By Pranit Biswas and Girishma Sai Chintalacheruvu
Hamdard National Foundation (India) & Anr v. Sadar Laboratories Pvt. Limited
Most of us in India have likely encountered the famous sharbat Rooh Afza, that reddish cool beverage which invokes so many childhood memories, in our lives. The fame and notoriety of the said drink is such that for many, a blind tasting would likely lead to utterances of the name/mark Rooh Afza by most! However, sentiment aside, the High Court of Delhi recently faced a test of its own – to adjudicate between beverages named Rooh Afza and Dil Ahfza.
The High Court of Delhi on January 06, 2021 dismissed an application seeking permanent injunction filed by the manufacturers of the famous beverage ‘Rooh Afza’, against the manufacture and sale of another similar drink sold under the name ‘Dil Ahfza’. The plaintiffs prima facie alleged that Dil Afza was an attempt to pass off and ride on the goodwill acquired by Rooh Afza, which is essentially a concentrated herbal squash drink which gained much popularity in India since as early as 1915. However, the Court disposed the suit by inter alia upholding the conceptual difference that lies in the names of both the drinks – ‘Dil’ meaning heart, and ‘Rooh’ meaning soul.
At the outset, readers may also agree with the contention that Rooh Afza has indeed gained immense popularity in the Indian market, however, the rationale given by Hon’ble Ms. Justice Asha Menon for disposing the application despite Rooh Afza’s fame, piques the interest of a true IP enthusiast and makes this case worth a read.
Brief background of the case
The present commercial civil suit was filed by Hamdard National Foundation (Plaintiff 1) and Hamdard Dawakhana (Plaintiff 2) against Sadar Laboratories Private Limited (Defendant). Both the parties to the suit are rather famous Indian companies, engaged in the production and distribution of various products that are concocted based on the principles of Unani medicine and Ayurvedic sciences. While the plaintiffs have been in the business since 1906, the Defendants had entered the same market in 1949, their product line primarily involving syrups, medicines and botanical products. In the instant case, the products under inspection are the herbal concentrate drinks ‘Rooh Afza’ and ‘Dil Afza’.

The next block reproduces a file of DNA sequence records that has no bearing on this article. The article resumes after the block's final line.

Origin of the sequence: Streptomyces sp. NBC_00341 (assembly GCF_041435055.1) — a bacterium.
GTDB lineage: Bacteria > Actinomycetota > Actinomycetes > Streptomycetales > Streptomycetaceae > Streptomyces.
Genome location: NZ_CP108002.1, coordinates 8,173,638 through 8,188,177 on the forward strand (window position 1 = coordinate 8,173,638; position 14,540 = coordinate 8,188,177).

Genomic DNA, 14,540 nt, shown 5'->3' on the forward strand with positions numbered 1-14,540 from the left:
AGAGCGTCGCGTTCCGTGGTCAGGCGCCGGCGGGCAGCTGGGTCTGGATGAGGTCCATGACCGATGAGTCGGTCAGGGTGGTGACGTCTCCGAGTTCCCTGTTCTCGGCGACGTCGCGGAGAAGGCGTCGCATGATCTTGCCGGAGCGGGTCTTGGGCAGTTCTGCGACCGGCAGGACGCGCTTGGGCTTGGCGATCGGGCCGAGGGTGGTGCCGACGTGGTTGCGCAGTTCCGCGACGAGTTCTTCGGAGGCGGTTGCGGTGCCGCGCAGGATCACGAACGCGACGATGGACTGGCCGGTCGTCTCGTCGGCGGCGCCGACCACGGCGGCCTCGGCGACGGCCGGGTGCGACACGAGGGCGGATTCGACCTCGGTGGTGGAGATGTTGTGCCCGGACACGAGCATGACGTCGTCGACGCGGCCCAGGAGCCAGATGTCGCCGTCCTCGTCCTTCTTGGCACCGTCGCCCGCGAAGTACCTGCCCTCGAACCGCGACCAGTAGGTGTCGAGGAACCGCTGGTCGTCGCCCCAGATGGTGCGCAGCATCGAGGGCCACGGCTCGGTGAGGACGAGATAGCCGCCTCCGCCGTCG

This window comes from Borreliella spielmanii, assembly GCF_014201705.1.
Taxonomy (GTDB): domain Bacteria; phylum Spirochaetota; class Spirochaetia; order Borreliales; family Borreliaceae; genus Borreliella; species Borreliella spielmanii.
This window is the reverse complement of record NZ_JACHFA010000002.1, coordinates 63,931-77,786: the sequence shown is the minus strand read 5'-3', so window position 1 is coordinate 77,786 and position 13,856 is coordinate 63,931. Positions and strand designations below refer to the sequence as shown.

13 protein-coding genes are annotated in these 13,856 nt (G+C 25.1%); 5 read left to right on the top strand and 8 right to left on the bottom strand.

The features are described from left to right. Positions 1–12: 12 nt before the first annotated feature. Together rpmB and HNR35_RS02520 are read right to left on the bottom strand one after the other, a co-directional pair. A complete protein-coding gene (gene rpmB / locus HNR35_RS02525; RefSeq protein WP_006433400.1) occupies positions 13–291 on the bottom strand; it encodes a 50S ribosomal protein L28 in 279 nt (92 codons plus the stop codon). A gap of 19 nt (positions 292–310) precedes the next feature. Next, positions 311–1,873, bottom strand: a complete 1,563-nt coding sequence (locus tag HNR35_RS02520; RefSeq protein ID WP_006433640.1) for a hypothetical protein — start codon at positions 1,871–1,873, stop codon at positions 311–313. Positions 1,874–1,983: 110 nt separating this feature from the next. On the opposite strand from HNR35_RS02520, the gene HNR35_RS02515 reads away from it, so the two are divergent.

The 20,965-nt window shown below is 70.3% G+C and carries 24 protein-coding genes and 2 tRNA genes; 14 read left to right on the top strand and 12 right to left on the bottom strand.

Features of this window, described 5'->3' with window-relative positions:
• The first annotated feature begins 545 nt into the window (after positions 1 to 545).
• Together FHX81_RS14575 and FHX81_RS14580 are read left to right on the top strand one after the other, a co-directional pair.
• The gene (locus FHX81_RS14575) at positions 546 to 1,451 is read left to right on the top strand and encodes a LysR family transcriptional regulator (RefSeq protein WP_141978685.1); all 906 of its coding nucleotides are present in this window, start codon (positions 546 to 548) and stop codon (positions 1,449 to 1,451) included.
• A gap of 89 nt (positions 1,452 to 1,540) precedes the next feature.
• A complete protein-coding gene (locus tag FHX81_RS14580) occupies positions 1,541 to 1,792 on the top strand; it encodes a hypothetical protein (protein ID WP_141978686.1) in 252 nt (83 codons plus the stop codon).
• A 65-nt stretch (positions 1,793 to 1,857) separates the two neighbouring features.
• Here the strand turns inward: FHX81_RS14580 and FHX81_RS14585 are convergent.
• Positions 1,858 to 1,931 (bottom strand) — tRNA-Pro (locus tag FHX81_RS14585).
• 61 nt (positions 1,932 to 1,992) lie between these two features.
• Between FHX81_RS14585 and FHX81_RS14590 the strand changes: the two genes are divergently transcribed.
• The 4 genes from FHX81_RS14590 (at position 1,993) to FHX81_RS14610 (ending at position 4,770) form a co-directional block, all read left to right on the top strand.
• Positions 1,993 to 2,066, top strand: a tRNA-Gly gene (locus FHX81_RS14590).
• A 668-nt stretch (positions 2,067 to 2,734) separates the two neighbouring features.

While the main contention of the Plaintiff was that ‘Rooh Afza’ as well as ‘Hamdard’ were well-known trademarks, in support of the same, they claimed that:
- The use of the name Dil Afza amounted to infringement as well as passing off of Rooh Afza
- The product packaging of Rooh Afza includes a unique colour combination, layout get-up and arrangement of features, particularly the red colours and the floral design therein.
- That the defendants launched their product, Dil Afza in the month of March 2020, wherein it was found that the packaging of Dil Afza was similar to that of Rooh Afza, wherein the fashion of ringlets were also incorporated.
- That the defendant adopted a deceptively similar name in respect of their product with mala fide intentions, and has imitated the design of their bottle.
- Further, the plaintiffs also placed reliance on the trademark applications filed by both the parties, wherein it was asserted that the plaintiffs have been producing and marketing Rooh Afza since 1907 and had obtained their first trademark in 1942. On the contrary, the defendants had filed an application only on June 10, 2018 on a proposed to be used basis and subsequently, another application was filed on July 04, 2018, wherein the defendants claimed use since 1949.
- Nevertheless, the plaintiffs admitted that the applications filed by the defendants could not be opposed out of inadvertence, and hence have sought for a recourse by filing the present suit.
- Additionally, the plaintiffs also placed reliance on the matter of Unani Dawakhana v. Hamdard Dawakhana, 1930 SCC OnLine Lah 300, wherein the mark Rooh Afza was granted the status of being a well-known trade mark by the High Court of Lahore.
Defences taken by the Defendants
The counsel for the defendant primarily put forth their arguments on the ground that the term ‘Afza’ was common to the trade and could not granted exclusivity. Additionally, in support of the same, it was contended that:
- Firstly, the suit for infringement did not lie within the purview of Section 19 of the Trade Marks Act, 1999, which inter alia refers to the revocation of the acceptance of a trade mark application, before registration.